• he Mymensingh jail. He kept escaping boxes, trunks, wooden chests, rope ties, iron cages and what have you. It was as if he was impossible to contain.This was my father’s way of instilling hope and courage into the hearts of the freedom fighters incarcerated by the British. “Karar oi louho kopat, Bhenge phel kor re lopat (Those iron doors of your prison, Smash them, make them disappear)” — it seemed Sorcar was putting into action those famous lines by celebrated poet K
  • Magic India
    Magic India

    azi Nazrul Islam. The British administratorsmagic india were unnerved. If S

  • orcar could defy the shackles, who knows, the masses may take inspiration and rise up.The Pabna party ended with yet another awe-inspiring act by my father. He offered the chief guest a writing p
  • ad and pencil, requesting him to write on it whatever he pleased. Farmer scribbled a few lines and handed the paper to the superintendent of police to read aloud to the other guests at the party. The police official read: “I promise to give the magician one gold medal as I am highly pleased with his feats. Signed: JC Farmer, August 19, 1936.” Farmer nearly fell off his seat. Clearly, this was not what he had written, although he vouched for the handwriting and signature to definitely be his.Sorcar had done it again! He had used “force writing”, a popular magic technique, to imph-ranking British
  • officer of law. Farmer surely had a very disturbed sleep that fateful night in Pabna.The most talked-about instance of my father’s “force-writing” act was not on any British ruler, though, but his
  • own countrymen. A few months before his departure for Japan in 193
  • 7, Sorcar was invited to perform at a celebratory tea party for the newly elected ministry of Bengal being hosted at the Imperial restaurant in Calcutta. During his act father gave a writing pad to Fazlul Huq, the prime minister — so designated then — asking him to write something on it.Huq Sahib wrote whatever he pleased and put his signature at the bottom. Each of the ministers was als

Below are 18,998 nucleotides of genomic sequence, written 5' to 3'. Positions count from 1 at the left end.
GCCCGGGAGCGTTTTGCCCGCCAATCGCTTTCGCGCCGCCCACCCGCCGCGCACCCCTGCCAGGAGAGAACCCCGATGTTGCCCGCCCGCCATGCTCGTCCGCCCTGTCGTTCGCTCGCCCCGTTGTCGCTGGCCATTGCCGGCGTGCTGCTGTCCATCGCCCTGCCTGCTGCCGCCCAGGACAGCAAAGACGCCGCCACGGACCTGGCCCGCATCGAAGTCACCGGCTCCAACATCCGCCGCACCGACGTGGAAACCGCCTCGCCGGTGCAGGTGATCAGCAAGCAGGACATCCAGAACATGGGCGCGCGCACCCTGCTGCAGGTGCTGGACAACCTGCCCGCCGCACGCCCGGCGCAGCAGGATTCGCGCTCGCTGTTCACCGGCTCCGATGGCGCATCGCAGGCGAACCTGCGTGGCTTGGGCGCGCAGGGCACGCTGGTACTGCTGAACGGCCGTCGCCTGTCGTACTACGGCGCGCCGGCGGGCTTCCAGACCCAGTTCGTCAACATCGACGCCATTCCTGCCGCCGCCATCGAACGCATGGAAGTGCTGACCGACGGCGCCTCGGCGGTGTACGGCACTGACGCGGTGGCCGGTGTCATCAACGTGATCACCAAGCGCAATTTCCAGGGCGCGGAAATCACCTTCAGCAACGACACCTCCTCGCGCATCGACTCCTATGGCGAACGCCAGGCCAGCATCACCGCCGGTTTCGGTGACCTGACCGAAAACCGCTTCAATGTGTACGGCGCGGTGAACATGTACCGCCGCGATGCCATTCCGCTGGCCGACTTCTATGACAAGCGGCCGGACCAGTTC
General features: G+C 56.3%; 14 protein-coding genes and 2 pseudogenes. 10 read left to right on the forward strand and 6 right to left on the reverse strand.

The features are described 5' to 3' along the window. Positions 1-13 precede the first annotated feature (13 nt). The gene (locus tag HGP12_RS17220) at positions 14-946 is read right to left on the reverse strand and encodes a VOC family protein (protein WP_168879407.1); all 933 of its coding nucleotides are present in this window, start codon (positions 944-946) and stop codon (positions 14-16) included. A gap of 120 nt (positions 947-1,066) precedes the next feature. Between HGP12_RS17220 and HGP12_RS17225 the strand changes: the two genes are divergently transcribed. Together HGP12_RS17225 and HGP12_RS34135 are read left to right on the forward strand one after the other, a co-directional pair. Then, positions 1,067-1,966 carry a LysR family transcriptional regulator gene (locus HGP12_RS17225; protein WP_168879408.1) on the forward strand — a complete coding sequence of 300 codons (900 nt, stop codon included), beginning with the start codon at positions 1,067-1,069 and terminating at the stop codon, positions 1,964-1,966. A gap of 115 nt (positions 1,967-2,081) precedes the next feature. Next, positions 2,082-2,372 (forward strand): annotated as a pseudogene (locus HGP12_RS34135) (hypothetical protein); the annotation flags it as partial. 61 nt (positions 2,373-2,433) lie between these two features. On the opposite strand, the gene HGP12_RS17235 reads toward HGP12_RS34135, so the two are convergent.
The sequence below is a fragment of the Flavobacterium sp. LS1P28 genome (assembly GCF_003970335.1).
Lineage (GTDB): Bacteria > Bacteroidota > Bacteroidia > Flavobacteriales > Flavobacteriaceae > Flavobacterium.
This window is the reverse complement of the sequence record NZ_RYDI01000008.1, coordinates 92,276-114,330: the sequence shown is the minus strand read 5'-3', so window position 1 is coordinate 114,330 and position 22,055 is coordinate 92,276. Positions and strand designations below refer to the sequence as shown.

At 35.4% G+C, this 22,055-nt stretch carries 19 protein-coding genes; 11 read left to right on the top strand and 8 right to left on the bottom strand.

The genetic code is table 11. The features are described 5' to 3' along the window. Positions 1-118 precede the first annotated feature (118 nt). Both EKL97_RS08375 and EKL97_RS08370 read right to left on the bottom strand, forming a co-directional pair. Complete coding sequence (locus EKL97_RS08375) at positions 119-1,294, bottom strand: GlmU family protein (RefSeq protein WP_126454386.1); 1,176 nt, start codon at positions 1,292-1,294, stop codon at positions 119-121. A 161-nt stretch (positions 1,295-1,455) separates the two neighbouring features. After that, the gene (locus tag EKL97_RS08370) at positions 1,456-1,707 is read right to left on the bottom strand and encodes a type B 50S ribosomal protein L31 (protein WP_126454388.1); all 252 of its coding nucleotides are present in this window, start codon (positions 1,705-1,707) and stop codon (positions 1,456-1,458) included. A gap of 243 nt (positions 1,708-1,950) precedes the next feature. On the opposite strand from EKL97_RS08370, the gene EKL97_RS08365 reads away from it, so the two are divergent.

• o asked to write something and sign, which they did one by one. Sorc
  • ar then asked Calcutta’s commissioner of police, LH Colson, to re
  • ad out what Huq and the ministers had written. It turned out that
  • each one had submitted their resignation from the ministry and nomina
  • ted PC Sorcar as the prime minister! Poring over the pages of the writ
  • ing pad, each one agreed that the signature and handwriting on it matched their own. Everyone was bowled over but there was a round of applause.My father was called the “man with X-ray eyes” because of his “uncanny powers” of reading lengthy articles or drawing sketches or solving mathematical puzzles blindfolded. He, of course, created a commotion when eyes plastered with a four-fold cloth bandage, he cycled on the Strand in Pabna town, manoeuvring deftly through streaming cars, rickshaws, push carts and the crowds. Likewise, Calcutta was amazed to find Sorcar driving round the busiest
  • streets with his eyes sealed shut with flour douve that he had an inner eye which, as he said at the time, he acquired through
  • yoga and Indian occult rituals.